24. On January 29, 2001, President Bush established the NEPDG, whose mission was to "develop a national energy policy designed to help the private sector, and as necessary and appropriate Federal, State and local government, promote dependable, affordable, and environmentally sound promote dependable, affordable, and environmentally sound production and distribution of energy." President Bush directed the NEPDG to "gather information, deliberate, and . . . make recommendations to the President."

25. On information and belief, non-federal employees, including Thomas Kuhn, Kenneth Lay, Marc Racicot, Haley Barbour, representatives of the Clean Power Group, and other private lobbyists (John and Jane Does 1-99), regularly attended and fully participated in non-public meetings of the NEPDG as if they were members of the NEPDG, and, in fact, were members of the NEPDG.

26. Specifically, non-federal employees representing special energy interests, who donated approximately $22.5 million into the Bush-Cheney 2000 presidential election campaign, have reportedly enjoyed nearly unfettered access to and close contact with the NEPDG, Vice President Cheney, and even President Bush himself. Thomas Kuhn, a leading Bush fundraiser and president of the Edison Electric Institute, reportedly met with Vice President Cheney. Kenneth Lay ("Lay"), the former CEO of the now bankrupt Enron and a friend of President Bush, had a dinner meeting with the President. See Howard Fineman and Michael Isikoff, "Big Energy at the Table," Newsweek, May 14, 2001, attached hereto as Exhibit 1 at 18.

27. In March 2001, Lay reportedly also met with Defendant Cheney to discuss energy policy. See Howard Fineman and Michael Isikoff, "A New Capitol Clash," Newsweek, February 11, 2002, attached as Exhibit 2. Bush administration officials subsequently admitted to five additional meetings between Enron officials and Vice President Cheney's staff in March 2001. Id. In addition to these six meetings in March 2001, a top aide to Defendant Cheney, Andrew Lundquist, met with members of the "Clean Power Group" -a coalition of five power companies, including Enron. Id.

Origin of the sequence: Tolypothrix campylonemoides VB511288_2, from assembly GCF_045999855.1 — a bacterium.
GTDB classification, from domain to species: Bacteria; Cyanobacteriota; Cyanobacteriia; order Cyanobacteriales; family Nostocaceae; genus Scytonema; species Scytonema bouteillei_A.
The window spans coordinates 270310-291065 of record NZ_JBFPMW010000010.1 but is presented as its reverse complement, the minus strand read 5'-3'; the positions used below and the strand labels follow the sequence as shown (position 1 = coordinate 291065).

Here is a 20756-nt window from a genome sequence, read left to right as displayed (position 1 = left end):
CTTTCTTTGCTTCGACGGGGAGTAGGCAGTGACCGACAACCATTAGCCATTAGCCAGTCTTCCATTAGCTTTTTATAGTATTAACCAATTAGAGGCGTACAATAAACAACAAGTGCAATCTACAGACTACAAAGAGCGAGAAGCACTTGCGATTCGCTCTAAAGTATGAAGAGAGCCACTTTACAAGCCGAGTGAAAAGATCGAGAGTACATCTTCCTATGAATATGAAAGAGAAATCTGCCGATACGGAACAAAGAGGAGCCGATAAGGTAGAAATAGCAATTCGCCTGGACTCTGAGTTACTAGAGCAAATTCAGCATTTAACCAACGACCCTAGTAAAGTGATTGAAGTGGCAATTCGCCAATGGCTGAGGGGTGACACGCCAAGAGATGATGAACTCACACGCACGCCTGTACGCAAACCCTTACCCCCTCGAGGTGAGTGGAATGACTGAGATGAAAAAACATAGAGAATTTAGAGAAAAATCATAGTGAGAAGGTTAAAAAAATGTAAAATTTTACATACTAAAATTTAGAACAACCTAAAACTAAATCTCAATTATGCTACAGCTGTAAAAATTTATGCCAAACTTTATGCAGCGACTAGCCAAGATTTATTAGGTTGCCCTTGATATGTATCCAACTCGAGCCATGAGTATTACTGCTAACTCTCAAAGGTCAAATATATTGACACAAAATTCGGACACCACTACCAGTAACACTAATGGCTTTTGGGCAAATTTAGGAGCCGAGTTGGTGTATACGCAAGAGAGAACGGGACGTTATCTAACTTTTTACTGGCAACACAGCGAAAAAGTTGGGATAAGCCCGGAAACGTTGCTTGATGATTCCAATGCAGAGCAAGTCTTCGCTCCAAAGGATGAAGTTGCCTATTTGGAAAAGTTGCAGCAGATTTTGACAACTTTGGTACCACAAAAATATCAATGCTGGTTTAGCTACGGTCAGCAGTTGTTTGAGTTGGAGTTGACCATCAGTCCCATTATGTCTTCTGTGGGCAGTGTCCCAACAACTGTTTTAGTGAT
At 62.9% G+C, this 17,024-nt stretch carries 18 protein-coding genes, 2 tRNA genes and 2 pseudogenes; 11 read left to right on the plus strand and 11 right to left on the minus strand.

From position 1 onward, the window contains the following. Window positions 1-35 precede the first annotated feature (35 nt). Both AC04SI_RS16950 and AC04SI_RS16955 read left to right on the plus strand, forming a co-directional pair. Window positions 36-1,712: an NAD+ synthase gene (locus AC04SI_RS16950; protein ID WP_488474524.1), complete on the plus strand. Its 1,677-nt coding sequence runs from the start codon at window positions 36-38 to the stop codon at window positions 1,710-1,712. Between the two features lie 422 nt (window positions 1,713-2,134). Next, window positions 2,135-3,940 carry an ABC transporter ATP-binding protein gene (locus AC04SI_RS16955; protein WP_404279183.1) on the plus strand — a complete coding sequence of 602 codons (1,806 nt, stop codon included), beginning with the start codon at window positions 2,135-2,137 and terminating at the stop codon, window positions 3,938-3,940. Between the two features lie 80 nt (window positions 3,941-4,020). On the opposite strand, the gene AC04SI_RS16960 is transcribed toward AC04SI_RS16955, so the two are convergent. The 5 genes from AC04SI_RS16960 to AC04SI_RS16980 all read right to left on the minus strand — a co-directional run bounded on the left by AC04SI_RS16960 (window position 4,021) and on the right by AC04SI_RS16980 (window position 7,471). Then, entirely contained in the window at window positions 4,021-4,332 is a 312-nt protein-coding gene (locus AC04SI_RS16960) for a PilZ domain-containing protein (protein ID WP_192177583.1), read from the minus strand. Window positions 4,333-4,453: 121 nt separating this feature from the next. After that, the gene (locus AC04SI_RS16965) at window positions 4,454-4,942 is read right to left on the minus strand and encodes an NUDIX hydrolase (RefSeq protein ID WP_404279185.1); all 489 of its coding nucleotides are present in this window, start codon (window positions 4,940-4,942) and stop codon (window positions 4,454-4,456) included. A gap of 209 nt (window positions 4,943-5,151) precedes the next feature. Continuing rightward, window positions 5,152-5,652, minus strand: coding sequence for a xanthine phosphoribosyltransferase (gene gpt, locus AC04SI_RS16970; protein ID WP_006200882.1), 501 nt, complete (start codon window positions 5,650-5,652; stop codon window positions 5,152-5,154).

28. In April 2001, Lay also reportedly met with Defendant Cheney to discuss the Bush Administration's response to the California energy crisis. See David Lazarus, "Memo Details Cheney-Enron Links," San Francisco Chronicle, January 30, 2002, attached as Exhibit 3. During this meeting, Lay reportedly handed Cheney three page memorandum urging federal authorities to refrain from imposing price caps or other measures to stabilize electricity prices. Id. Recommendations from this memorandum subsequently became a part of the NEPDG's proposed energy plan. Id.

29. On May 3, 2001, former Montana Governor Marc Racicot and former Republican Party Chairman Haley Barbour, both of whom serve or have served as lobbyists for electric utilities, attended a NEPDG meeting chaired by Vice President Cheney. See Michael Weisskopf and Adam Zagorin, "Getting the Ear of Dick Cheney," Time, February 11, 2002, attached as Exhibit 4. At that time, Barbour also was involved heavily in fundrasing activities on behalf of President Bush. Id. Racicot currently is the Chairman of the Republican Party.